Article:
There would be a few more plays and misses in the final session, but they were rare moments of consolation for South Africa as Hussey and Clarke streaked away. Hussey's cover driving was a particular highlight, while Clarke reached his double century with another pristine straight drive. By the close a draw was the most likely result, but Clarke, Cowan and Hussey had ensured that it will be the South Africans more likely to be sweating.

Daniel Brettig is an assistant editor at ESPNcricinfo. He tweets here

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Posted by ifrakurshid on (November 13, 2012, 12:52 GMT)

YES THE AUSITRILIAN CAPT. CLARKE COWN AND THE TRUSTED HUSSY OLD GUARD GAVE QUICK RUNS TO MAKE A IMPOSSIBLE VICTORY MATCH BY THEIR BATTING SKILLS BUT THIS IS ONCE IN A BLOOM CANNOT BE REPEATED TIME AN AGAIN AMLA AND COMPANY ARE IN GREAT TOUCH WITH LITTLE SUPPORT FROM THEIR PACERS MAY FIND AUSSIES IN HOT WATERS NEXT TIME. SOUTH AFRICA ON PAPER IS A BETTER OUT FIT CURRENTLY ONLY HOME ADVANTAGE IS WITH THE HOST AN OUT SIDE CHANCE FOR OTHER NON PLAYING INFLUNCEABLE FORCES MAY COME INTO PLAY IF SA IS DECLARED FAVOURITES FOR THE NEXT GAME.

Posted by Meety on (November 13, 2012, 4:16 GMT)

@Spelele on (November 12 2012, 15:10 PM GMT) - mate, you've lost the plot! Clarke's "nick" was clearly proven a couple of overs later by Snicko as not being an edge. The sound occurred BEFORE the ball reached the bat! As for the standard of umpiring, it has been spot on - all game. The interpretation of UDRS is a bit questionable, but there have been + & - for both sides. Barry Richards, (as in great Saffa lagend), reckoned that Amla should of been given out, IF common sense prevailed AND he felt the Siddle no-ball should of been out too! From that POV, you'd have to say Cowan was out on 49. There was no proof that Clarke hit any of the appeals against him. So I have no idea (neither do others) of what "nick" you are talking about!

Posted by   on (November 13, 2012, 2:03 GMT)

Lets not forget SA played the whole game with 10 men... without one of their important batsmen and bowlers and still posted 450 not like Aus exactly rolled them over is it?? this match was going to be a draw ever since end of day 1.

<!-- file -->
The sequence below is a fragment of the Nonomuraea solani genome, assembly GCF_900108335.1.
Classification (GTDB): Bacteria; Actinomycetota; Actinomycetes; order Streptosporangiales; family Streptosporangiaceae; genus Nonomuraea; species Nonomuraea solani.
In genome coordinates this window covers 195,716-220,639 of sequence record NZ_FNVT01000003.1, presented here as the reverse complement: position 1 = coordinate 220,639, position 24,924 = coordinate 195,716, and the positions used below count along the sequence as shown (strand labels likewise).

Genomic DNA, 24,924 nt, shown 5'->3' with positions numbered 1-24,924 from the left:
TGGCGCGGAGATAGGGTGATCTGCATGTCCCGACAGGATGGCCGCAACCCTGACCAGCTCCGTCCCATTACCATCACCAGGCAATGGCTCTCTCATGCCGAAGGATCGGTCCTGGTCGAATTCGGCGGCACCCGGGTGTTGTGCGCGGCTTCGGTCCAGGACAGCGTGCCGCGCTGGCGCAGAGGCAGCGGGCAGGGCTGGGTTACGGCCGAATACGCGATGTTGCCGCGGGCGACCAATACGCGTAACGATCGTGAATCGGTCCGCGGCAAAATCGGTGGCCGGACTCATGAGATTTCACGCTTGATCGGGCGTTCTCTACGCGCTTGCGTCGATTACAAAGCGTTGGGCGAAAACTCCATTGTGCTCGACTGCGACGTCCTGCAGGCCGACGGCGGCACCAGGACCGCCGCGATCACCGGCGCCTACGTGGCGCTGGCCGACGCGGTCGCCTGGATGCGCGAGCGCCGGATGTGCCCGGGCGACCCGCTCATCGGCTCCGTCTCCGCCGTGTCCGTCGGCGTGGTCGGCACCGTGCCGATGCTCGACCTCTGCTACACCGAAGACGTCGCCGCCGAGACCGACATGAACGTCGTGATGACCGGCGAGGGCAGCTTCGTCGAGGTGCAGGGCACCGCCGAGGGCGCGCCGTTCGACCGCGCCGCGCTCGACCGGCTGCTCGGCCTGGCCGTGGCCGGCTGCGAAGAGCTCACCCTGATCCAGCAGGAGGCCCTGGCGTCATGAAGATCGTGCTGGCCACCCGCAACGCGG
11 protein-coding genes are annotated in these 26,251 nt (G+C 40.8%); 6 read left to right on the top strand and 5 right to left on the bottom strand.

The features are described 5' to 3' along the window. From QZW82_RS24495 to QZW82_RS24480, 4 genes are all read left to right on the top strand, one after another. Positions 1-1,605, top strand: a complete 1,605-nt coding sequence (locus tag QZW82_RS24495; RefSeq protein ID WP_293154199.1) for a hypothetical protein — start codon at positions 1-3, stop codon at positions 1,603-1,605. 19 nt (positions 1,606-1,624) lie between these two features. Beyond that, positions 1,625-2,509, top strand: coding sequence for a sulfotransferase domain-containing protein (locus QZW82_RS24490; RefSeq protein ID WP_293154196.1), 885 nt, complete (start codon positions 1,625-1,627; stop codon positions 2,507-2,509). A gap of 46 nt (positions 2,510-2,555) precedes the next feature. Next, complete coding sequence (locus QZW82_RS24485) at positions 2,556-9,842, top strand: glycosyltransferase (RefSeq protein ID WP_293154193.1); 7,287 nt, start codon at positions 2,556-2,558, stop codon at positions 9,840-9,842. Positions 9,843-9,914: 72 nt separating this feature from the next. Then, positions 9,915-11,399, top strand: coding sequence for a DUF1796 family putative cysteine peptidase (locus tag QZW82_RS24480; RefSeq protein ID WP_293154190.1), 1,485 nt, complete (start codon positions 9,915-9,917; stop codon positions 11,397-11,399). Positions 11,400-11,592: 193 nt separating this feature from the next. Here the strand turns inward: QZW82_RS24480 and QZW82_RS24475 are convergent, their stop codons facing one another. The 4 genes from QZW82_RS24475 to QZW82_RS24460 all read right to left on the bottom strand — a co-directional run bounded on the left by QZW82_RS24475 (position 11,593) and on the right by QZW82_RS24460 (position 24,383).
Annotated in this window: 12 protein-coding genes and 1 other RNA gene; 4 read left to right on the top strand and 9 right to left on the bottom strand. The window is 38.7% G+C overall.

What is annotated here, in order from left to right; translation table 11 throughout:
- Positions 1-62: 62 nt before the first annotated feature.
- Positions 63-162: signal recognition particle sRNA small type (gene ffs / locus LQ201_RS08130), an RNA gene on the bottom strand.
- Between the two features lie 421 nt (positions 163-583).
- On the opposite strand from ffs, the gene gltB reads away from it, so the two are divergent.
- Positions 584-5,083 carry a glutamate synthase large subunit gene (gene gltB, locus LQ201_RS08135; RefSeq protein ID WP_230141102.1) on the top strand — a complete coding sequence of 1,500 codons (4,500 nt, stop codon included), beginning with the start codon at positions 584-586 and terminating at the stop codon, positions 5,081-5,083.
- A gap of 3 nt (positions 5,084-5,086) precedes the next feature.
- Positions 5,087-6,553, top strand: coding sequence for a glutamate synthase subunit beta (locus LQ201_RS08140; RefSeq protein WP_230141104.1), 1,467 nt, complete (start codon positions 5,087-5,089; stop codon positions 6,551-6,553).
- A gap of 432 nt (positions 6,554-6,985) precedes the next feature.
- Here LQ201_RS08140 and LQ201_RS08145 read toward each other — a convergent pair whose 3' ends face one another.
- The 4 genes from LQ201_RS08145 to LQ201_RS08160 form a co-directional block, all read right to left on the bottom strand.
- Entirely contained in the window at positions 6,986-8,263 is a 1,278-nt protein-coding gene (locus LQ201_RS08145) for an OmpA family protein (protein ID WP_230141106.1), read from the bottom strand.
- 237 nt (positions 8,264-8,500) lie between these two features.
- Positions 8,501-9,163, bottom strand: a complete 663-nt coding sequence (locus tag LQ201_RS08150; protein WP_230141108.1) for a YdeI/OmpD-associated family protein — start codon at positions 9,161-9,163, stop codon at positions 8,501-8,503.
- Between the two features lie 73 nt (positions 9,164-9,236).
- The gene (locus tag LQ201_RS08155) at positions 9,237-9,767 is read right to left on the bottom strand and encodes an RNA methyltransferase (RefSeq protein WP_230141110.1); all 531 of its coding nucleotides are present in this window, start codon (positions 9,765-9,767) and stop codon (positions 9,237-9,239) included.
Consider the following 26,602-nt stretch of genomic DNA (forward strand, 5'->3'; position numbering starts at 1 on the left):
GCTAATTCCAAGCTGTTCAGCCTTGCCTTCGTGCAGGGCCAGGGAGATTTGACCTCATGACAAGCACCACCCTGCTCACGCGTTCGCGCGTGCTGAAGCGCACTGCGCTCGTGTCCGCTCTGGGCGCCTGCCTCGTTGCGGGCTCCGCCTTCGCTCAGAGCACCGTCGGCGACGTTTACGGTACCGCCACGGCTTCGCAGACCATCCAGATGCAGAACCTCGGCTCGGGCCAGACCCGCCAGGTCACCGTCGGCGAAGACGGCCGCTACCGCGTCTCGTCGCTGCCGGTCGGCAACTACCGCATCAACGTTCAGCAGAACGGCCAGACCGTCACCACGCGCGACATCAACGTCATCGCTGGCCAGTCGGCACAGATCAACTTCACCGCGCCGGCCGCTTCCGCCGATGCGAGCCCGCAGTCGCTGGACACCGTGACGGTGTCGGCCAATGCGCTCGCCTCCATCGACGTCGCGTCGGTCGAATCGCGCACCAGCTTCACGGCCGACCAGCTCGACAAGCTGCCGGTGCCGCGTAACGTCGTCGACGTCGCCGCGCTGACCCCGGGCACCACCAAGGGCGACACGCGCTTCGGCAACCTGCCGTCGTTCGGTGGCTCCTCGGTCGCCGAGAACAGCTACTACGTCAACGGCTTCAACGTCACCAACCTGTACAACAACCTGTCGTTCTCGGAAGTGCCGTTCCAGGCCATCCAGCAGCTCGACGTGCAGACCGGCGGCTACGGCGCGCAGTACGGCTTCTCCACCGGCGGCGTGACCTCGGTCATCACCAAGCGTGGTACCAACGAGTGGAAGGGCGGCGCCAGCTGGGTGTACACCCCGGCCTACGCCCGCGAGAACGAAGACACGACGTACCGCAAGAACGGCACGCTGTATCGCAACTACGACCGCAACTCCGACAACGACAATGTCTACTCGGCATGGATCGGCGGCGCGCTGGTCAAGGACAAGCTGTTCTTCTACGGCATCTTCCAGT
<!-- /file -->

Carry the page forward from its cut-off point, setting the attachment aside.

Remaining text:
Posted by disco_bob on (November 13, 2012, 1:09 GMT)

Looks like Smith can't even play on a 'road', what does that say about their captain.

Posted by mahjut on (November 13, 2012, 0:58 GMT)

discobob ... now is the time to bash the attack (that crowds the top rankings and keeps the team at number 1) becasue they won't always have to bowl on the 4th day of a pitch realising that a win is pretty much ouit the question and therefore incentive goes out the window. I've seen this from SA before (vs PK in UAE) and was bored silly. this test tells us that Clarke has very good durability and almost nothing else... a bit of a shame (and SA will probably lose a few wickets as is form when one teasm is fired up but OZ win!??? i just can't see that)

Posted by mahjut on (November 13, 2012, 0:54 GMT)

ChristianG - yes everyone noticed the RR ... did you notice that the outfield was much slower during the SA innings and there was cloud cover throughout...the sun came up on cue when SA lost their last wicket. Apart from maybe 7-12 overs it's not been a challenge batting for OZ (and Sa gave up pretty quick ... or in any case did not bowl with vigour thereafter). that was more telling for me i think

Posted by   on (November 13, 2012, 0:23 GMT)

Are these guys playing on subcontinent pitches?

Posted by hycIass on (November 13, 2012, 0:23 GMT)

Aus batting stocks looking good with Cowan, Clarke and with the likes of Khawaja, Burns and Doolan pushing for spots.

Posted by one-eyed-but-keepinitreal on (November 12, 2012, 23:26 GMT)

Fifteen out of the nineteen matches that Michael Clarke has scored centuries in, prior to the current, have been decided. Australia have won thirteen and lost two (including the match where the next two completed innings did not surpass his first innings total). How many of the true flat track bullies can say that 79% of their centuries were in a decided test match? Should drop to a paltry 75% today, but.............?

Posted by MinusZero on (November 12, 2012, 23:11 GMT)

Cowan is a traditional opener. A run compiler, not an ODI turned test player like Watson and Warner. Its what the top order needs.

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Daniel Brettig Assistant editor Daniel Brettig had been a journalist for eight years when he joined ESPNcricinfo, but his fascination with cricket dates back to the early 1990s, when his dad helped him sneak into the family lounge room to watch the end of day-night World Series matches well past bedtime. Unapologetically passionate about indie music and the South Australian Redbacks, Daniel's chief cricketing achievement was to dismiss Wisden Almanack editor Lawrence Booth in the 2010 Ashes press match in Perth - a rare Australian victory that summer.